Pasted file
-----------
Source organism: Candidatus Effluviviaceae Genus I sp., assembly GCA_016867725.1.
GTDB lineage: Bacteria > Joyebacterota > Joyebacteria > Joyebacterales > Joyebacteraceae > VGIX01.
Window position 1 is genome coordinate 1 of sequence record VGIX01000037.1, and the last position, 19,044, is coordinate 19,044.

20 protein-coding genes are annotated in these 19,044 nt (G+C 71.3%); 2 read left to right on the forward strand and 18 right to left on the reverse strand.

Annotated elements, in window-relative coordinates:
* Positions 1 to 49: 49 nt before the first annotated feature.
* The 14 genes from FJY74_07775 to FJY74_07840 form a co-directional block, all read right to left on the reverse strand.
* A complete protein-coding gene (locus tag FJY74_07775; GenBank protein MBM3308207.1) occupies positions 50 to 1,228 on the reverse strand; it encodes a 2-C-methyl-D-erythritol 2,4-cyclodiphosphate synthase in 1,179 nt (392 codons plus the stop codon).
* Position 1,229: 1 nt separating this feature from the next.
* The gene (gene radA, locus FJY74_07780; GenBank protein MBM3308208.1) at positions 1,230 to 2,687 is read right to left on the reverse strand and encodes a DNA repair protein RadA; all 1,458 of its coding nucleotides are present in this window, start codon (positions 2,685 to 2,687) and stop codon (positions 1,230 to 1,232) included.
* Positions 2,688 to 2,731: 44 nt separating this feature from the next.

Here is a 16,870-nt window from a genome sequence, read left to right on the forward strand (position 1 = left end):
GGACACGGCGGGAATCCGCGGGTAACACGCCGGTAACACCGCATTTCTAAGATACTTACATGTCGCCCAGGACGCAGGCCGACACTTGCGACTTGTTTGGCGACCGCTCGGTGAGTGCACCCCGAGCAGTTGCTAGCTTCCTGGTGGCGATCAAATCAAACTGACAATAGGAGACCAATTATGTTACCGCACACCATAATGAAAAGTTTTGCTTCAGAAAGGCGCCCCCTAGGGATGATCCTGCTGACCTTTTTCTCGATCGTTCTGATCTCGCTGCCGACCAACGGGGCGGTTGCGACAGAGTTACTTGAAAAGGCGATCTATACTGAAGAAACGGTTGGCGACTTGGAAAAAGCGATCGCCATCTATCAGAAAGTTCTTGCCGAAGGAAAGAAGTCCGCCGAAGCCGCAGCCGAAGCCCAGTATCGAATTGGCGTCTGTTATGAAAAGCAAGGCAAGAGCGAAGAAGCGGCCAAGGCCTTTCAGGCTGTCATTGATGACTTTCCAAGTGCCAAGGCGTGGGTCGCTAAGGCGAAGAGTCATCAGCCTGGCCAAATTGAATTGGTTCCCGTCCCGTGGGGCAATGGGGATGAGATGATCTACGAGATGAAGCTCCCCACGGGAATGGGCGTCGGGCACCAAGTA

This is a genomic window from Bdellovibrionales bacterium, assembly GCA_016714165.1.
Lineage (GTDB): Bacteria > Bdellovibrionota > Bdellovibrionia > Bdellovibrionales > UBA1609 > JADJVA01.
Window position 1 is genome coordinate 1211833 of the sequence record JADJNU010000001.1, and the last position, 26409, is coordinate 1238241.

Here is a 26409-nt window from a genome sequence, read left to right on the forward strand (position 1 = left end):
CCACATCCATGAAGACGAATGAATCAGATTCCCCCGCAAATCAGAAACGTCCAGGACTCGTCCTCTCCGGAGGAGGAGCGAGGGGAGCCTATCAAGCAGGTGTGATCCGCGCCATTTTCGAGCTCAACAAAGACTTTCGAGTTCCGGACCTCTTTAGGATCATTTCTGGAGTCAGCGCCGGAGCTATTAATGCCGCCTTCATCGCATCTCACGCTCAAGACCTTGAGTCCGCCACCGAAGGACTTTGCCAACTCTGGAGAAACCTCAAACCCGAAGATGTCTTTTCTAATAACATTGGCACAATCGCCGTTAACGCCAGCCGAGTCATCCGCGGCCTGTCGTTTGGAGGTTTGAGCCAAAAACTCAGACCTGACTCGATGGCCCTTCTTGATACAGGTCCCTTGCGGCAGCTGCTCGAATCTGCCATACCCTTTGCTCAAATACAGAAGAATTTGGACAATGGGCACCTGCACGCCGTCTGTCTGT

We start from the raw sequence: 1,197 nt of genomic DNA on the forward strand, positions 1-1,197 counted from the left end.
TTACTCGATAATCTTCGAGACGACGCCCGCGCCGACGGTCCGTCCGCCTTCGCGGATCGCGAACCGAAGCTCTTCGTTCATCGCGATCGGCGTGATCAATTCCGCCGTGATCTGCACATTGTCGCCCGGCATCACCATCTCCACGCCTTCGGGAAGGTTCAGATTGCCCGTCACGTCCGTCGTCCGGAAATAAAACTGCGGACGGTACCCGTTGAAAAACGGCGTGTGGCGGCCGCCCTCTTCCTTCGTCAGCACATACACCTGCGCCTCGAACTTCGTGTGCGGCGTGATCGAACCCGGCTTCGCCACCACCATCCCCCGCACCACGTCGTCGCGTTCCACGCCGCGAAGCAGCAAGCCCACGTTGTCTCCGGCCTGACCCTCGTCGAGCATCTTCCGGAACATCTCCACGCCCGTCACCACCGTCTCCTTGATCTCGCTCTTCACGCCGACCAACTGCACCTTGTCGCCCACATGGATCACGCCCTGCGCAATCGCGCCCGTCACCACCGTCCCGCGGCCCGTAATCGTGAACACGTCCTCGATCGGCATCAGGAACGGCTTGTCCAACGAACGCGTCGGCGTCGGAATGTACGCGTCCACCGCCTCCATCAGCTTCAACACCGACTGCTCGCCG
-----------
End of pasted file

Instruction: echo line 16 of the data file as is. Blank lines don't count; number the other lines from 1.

Window position 1 is genome coordinate 1211833 of the sequence record JADJNU010000001.1, and the last position, 26409, is coordinate 1238241.